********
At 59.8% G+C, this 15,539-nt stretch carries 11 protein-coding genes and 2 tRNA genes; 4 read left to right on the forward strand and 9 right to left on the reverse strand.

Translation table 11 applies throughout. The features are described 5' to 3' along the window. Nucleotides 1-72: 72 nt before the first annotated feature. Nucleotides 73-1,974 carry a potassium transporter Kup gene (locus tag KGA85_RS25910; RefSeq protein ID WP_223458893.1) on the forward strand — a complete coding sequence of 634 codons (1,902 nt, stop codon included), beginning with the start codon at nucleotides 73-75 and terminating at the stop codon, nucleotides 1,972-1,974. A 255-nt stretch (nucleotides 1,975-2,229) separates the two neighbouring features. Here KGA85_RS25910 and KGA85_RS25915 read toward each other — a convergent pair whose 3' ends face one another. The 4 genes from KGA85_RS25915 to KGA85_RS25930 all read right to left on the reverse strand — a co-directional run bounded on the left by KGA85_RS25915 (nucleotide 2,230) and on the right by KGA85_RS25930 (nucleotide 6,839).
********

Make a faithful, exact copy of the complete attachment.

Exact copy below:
At 59.8% G+C, this 15,539-nt stretch carries 11 protein-coding genes and 2 tRNA genes; 4 read left to right on the forward strand and 9 right to left on the reverse strand.

Translation table 11 applies throughout. The features are described 5' to 3' along the window. Nucleotides 1-72: 72 nt before the first annotated feature. Nucleotides 73-1,974 carry a potassium transporter Kup gene (locus tag KGA85_RS25910; RefSeq protein ID WP_223458893.1) on the forward strand — a complete coding sequence of 634 codons (1,902 nt, stop codon included), beginning with the start codon at nucleotides 73-75 and terminating at the stop codon, nucleotides 1,972-1,974. A 255-nt stretch (nucleotides 1,975-2,229) separates the two neighbouring features. Here KGA85_RS25910 and KGA85_RS25915 read toward each other — a convergent pair whose 3' ends face one another. The 4 genes from KGA85_RS25915 to KGA85_RS25930 all read right to left on the reverse strand — a co-directional run bounded on the left by KGA85_RS25915 (nucleotide 2,230) and on the right by KGA85_RS25930 (nucleotide 6,839).